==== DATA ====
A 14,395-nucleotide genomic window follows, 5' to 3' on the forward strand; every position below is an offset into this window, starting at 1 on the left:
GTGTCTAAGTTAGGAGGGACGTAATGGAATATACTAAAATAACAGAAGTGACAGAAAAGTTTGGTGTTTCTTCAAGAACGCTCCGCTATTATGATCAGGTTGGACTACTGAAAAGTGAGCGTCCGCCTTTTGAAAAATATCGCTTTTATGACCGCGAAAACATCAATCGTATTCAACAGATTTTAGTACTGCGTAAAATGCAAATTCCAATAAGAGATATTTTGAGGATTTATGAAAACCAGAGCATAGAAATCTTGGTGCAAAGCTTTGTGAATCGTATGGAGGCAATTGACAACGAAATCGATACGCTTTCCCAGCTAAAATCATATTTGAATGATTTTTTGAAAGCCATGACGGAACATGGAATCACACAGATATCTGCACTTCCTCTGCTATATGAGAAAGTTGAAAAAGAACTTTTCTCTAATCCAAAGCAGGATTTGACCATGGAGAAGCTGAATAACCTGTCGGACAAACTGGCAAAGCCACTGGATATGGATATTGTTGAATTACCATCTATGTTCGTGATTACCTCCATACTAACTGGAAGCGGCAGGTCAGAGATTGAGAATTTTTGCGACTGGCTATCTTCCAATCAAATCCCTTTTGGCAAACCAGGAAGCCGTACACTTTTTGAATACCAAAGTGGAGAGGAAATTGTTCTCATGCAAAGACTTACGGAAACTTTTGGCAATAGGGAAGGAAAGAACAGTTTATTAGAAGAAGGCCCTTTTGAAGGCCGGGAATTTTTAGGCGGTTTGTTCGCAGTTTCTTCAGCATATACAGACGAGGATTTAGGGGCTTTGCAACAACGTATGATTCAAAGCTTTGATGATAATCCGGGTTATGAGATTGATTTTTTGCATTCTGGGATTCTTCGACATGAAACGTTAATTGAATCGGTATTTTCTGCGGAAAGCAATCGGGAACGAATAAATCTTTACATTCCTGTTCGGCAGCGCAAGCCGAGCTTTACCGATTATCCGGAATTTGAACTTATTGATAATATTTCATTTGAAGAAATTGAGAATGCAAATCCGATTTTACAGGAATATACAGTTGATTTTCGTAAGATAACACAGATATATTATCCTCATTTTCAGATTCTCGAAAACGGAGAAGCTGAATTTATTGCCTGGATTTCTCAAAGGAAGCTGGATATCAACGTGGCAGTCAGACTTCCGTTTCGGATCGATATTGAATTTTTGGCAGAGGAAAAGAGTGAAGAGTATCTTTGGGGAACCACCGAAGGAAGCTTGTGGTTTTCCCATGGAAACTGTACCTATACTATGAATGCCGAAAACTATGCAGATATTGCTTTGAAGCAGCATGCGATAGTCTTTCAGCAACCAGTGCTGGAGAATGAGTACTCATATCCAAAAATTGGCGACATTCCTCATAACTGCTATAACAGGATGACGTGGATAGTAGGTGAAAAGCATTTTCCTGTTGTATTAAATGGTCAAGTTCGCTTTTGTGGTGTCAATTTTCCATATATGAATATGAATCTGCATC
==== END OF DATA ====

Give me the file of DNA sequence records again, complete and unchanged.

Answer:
A 14,395-nucleotide genomic window follows, 5' to 3' on the forward strand; every position below is an offset into this window, starting at 1 on the left:
GTGTCTAAGTTAGGAGGGACGTAATGGAATATACTAAAATAACAGAAGTGACAGAAAAGTTTGGTGTTTCTTCAAGAACGCTCCGCTATTATGATCAGGTTGGACTACTGAAAAGTGAGCGTCCGCCTTTTGAAAAATATCGCTTTTATGACCGCGAAAACATCAATCGTATTCAACAGATTTTAGTACTGCGTAAAATGCAAATTCCAATAAGAGATATTTTGAGGATTTATGAAAACCAGAGCATAGAAATCTTGGTGCAAAGCTTTGTGAATCGTATGGAGGCAATTGACAACGAAATCGATACGCTTTCCCAGCTAAAATCATATTTGAATGATTTTTTGAAAGCCATGACGGAACATGGAATCACACAGATATCTGCACTTCCTCTGCTATATGAGAAAGTTGAAAAAGAACTTTTCTCTAATCCAAAGCAGGATTTGACCATGGAGAAGCTGAATAACCTGTCGGACAAACTGGCAAAGCCACTGGATATGGATATTGTTGAATTACCATCTATGTTCGTGATTACCTCCATACTAACTGGAAGCGGCAGGTCAGAGATTGAGAATTTTTGCGACTGGCTATCTTCCAATCAAATCCCTTTTGGCAAACCAGGAAGCCGTACACTTTTTGAATACCAAAGTGGAGAGGAAATTGTTCTCATGCAAAGACTTACGGAAACTTTTGGCAATAGGGAAGGAAAGAACAGTTTATTAGAAGAAGGCCCTTTTGAAGGCCGGGAATTTTTAGGCGGTTTGTTCGCAGTTTCTTCAGCATATACAGACGAGGATTTAGGGGCTTTGCAACAACGTATGATTCAAAGCTTTGATGATAATCCGGGTTATGAGATTGATTTTTTGCATTCTGGGATTCTTCGACATGAAACGTTAATTGAATCGGTATTTTCTGCGGAAAGCAATCGGGAACGAATAAATCTTTACATTCCTGTTCGGCAGCGCAAGCCGAGCTTTACCGATTATCCGGAATTTGAACTTATTGATAATATTTCATTTGAAGAAATTGAGAATGCAAATCCGATTTTACAGGAATATACAGTTGATTTTCGTAAGATAACACAGATATATTATCCTCATTTTCAGATTCTCGAAAACGGAGAAGCTGAATTTATTGCCTGGATTTCTCAAAGGAAGCTGGATATCAACGTGGCAGTCAGACTTCCGTTTCGGATCGATATTGAATTTTTGGCAGAGGAAAAGAGTGAAGAGTATCTTTGGGGAACCACCGAAGGAAGCTTGTGGTTTTCCCATGGAAACTGTACCTATACTATGAATGCCGAAAACTATGCAGATATTGCTTTGAAGCAGCATGCGATAGTCTTTCAGCAACCAGTGCTGGAGAATGAGTACTCATATCCAAAAATTGGCGACATTCCTCATAACTGCTATAACAGGATGACGTGGATAGTAGGTGAAAAGCATTTTCCTGTTGTATTAAATGGTCAAGTTCGCTTTTGTGGTGTCAATTTTCCATATATGAATATGAATCTGCATC